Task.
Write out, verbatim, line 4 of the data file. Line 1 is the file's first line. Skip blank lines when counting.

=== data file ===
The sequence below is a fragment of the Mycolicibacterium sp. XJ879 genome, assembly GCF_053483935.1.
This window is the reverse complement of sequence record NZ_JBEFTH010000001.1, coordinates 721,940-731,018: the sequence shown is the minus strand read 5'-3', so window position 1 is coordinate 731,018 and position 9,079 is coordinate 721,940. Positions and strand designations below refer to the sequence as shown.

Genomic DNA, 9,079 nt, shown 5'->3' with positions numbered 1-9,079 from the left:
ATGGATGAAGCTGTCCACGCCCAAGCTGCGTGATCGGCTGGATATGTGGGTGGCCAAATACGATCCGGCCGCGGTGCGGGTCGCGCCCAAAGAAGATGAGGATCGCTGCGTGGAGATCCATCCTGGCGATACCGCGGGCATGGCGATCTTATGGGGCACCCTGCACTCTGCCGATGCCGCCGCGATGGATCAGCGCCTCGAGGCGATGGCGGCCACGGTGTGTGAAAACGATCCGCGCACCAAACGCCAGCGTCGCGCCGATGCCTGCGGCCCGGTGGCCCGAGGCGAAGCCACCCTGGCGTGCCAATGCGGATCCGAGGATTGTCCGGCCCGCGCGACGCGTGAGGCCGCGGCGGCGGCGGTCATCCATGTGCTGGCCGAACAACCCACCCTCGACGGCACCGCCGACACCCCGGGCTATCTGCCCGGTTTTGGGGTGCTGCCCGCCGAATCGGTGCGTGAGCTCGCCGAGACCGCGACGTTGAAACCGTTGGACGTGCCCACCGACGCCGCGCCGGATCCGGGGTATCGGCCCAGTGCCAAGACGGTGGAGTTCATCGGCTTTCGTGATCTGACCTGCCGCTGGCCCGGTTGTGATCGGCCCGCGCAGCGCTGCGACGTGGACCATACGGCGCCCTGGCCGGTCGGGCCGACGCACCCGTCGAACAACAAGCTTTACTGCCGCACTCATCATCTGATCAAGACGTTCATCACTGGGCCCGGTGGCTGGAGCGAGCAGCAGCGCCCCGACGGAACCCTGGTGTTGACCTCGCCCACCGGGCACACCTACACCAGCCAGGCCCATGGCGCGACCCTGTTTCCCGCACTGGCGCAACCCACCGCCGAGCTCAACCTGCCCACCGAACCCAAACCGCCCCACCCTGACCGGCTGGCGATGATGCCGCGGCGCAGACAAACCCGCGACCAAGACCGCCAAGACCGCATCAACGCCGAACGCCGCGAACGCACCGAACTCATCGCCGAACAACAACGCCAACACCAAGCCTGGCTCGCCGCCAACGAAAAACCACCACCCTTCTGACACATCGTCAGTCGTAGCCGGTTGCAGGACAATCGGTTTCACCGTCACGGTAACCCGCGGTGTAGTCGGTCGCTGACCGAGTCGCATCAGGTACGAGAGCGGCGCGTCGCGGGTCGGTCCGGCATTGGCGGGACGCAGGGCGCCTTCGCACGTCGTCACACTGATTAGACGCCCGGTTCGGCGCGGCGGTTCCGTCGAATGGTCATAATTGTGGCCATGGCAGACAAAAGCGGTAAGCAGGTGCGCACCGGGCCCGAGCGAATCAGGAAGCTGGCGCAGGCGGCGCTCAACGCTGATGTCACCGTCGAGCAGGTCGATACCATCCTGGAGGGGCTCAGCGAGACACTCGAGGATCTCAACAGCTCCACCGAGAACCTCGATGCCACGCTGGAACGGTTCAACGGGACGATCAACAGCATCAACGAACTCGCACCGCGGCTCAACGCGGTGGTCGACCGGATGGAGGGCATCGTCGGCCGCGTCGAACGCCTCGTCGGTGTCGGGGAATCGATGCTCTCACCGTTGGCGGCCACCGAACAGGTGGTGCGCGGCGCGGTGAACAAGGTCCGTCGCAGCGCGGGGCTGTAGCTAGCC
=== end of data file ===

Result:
ATGGATGAAGCTGTCCACGCCCAAGCTGCGTGATCGGCTGGATATGTGGGTGGCCAAATACGATCCGGCCGCGGTGCGGGTCGCGCCCAAAGAAGATGAGGATCGCTGCGTGGAGATCCATCCTGGCGATACCGCGGGCATGGCGATCTTATGGGGCACCCTGCACTCTGCCGATGCCGCCGCGATGGATCAGCGCCTCGAGGCGATGGCGGCCACGGTGTGTGAAAACGATCCGCGCACCAAACGCCAGCGTCGCGCCGATGCCTGCGGCCCGGTGGCCCGAGGCGAAGCCACCCTGGCGTGCCAATGCGGATCCGAGGATTGTCCGGCCCGCGCGACGCGTGAGGCCGCGGCGGCGGCGGTCATCCATGTGCTGGCCGAACAACCCACCCTCGACGGCACCGCCGACACCCCGGGCTATCTGCCCGGTTTTGGGGTGCTGCCCGCCGAATCGGTGCGTGAGCTCGCCGAGACCGCGACGTTGAAACCGTTGGACGTGCCCACCGACGCCGCGCCGGATCCGGGGTATCGGCCCAGTGCCAAGACGGTGGAGTTCATCGGCTTTCGTGATCTGACCTGCCGCTGGCCCGGTTGTGATCGGCCCGCGCAGCGCTGCGACGTGGACCATACGGCGCCCTGGCCGGTCGGGCCGACGCACCCGTCGAACAACAAGCTTTACTGCCGCACTCATCATCTGATCAAGACGTTCATCACTGGGCCCGGTGGCTGGAGCGAGCAGCAGCGCCCCGACGGAACCCTGGTGTTGACCTCGCCCACCGGGCACACCTACACCAGCCAGGCCCATGGCGCGACCCTGTTTCCCGCACTGGCGCAACCCACCGCCGAGCTCAACCTGCCCACCGAACCCAAACCGCCCCACCCTGACCGGCTGGCGATGATGCCGCGGCGCAGACAAACCCGCGACCAAGACCGCCAAGACCGCATCAACGCCGAACGCCGCGAACGCACCGAACTCATCGCCGAACAACAACGCCAACACCAAGCCTGGCTCGCCGCCAACGAAAAACCACCACCCTTCTGACACATCGTCAGTCGTAGCCGGTTGCAGGACAATCGGTTTCACCGTCACGGTAACCCGCGGTGTAGTCGGTCGCTGACCGAGTCGCATCAGGTACGAGAGCGGCGCGTCGCGGGTCGGTCCGGCATTGGCGGGACGCAGGGCGCCTTCGCACGTCGTCACACTGATTAGACGCCCGGTTCGGCGCGGCGGTTCCGTCGAATGGTCATAATTGTGGCCATGGCAGACAAAAGCGGTAAGCAGGTGCGCACCGGGCCCGAGCGAATCAGGAAGCTGGCGCAGGCGGCGCTCAACGCTGATGTCACCGTCGAGCAGGTCGATACCATCCTGGAGGGGCTCAGCGAGACACTCGAGGATCTCAACAGCTCCACCGAGAACCTCGATGCCACGCTGGAACGGTTCAACGGGACGATCAACAGCATCAACGAACTCGCACCGCGGCTCAACGCGGTGGTCGACCGGATGGAGGGCATCGTCGGCCGCGTCGAACGCCTCGTCGGTGTCGGGGAATCGATGCTCTCACCGTTGGCGGCCACCGAACAGGTGGTGCGCGGCGCGGTGAACAAGGTCCGTCGCAGCGCGGGGCTGTAGCTAGCC